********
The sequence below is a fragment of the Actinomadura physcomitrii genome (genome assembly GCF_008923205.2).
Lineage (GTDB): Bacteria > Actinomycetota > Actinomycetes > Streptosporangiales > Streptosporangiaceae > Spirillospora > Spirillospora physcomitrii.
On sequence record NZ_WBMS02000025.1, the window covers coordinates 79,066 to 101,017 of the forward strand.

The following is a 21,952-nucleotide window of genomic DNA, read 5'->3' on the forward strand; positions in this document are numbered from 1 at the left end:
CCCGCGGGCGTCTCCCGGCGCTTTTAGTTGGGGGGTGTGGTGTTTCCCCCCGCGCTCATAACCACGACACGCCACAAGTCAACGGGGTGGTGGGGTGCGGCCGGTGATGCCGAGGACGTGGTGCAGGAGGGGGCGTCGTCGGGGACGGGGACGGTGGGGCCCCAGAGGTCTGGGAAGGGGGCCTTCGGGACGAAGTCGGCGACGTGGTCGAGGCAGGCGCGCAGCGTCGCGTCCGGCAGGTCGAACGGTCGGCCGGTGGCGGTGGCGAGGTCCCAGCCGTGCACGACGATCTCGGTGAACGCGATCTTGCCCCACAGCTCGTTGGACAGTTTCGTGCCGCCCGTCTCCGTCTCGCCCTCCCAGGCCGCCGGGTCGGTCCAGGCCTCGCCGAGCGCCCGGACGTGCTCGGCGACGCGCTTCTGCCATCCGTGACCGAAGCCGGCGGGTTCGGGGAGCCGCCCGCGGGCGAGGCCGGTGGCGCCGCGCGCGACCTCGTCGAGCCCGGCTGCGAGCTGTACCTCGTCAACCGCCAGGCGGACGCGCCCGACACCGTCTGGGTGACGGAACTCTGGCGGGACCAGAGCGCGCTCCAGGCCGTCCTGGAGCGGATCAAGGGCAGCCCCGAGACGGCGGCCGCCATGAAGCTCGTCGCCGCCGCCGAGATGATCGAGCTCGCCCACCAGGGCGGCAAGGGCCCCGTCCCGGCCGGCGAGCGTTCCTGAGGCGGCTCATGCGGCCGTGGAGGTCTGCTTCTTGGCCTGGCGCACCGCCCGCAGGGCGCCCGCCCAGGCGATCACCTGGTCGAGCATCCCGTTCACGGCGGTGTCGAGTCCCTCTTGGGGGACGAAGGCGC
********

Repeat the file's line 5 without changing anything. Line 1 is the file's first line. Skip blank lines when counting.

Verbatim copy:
CCCGCGGGCGTCTCCCGGCGCTTTTAGTTGGGGGGTGTGGTGTTTCCCCCCGCGCTCATAACCACGACACGCCACAAGTCAACGGGGTGGTGGGGTGCGGCCGGTGATGCCGAGGACGTGGTGCAGGAGGGGGCGTCGTCGGGGACGGGGACGGTGGGGCCCCAGAGGTCTGGGAAGGGGGCCTTCGGGACGAAGTCGGCGACGTGGTCGAGGCAGGCGCGCAGCGTCGCGTCCGGCAGGTCGAACGGTCGGCCGGTGGCGGTGGCGAGGTCCCAGCCGTGCACGACGATCTCGGTGAACGCGATCTTGCCCCACAGCTCGTTGGACAGTTTCGTGCCGCCCGTCTCCGTCTCGCCCTCCCAGGCCGCCGGGTCGGTCCAGGCCTCGCCGAGCGCCCGGACGTGCTCGGCGACGCGCTTCTGCCATCCGTGACCGAAGCCGGCGGGTTCGGGGAGCCGCCCGCGGGCGAGGCCGGTGGCGCCGCGCGCGACCTCGTCGAGCCCGGCTGCGAGCTGTACCTCGTCAACCGCCAGGCGGACGCGCCCGACACCGTCTGGGTGACGGAACTCTGGCGGGACCAGAGCGCGCTCCAGGCCGTCCTGGAGCGGATCAAGGGCAGCCCCGAGACGGCGGCCGCCATGAAGCTCGTCGCCGCCGCCGAGATGATCGAGCTCGCCCACCAGGGCGGCAAGGGCCCCGTCCCGGCCGGCGAGCGTTCCTGAGGCGGCTCATGCGGCCGTGGAGGTCTGCTTCTTGGCCTGGCGCACCGCCCGCAGGGCGCCCGCCCAGGCGATCACCTGGTCGAGCATCCCGTTCACGGCGGTGTCGAGTCCCTCTTGGGGGACGAAGGCGC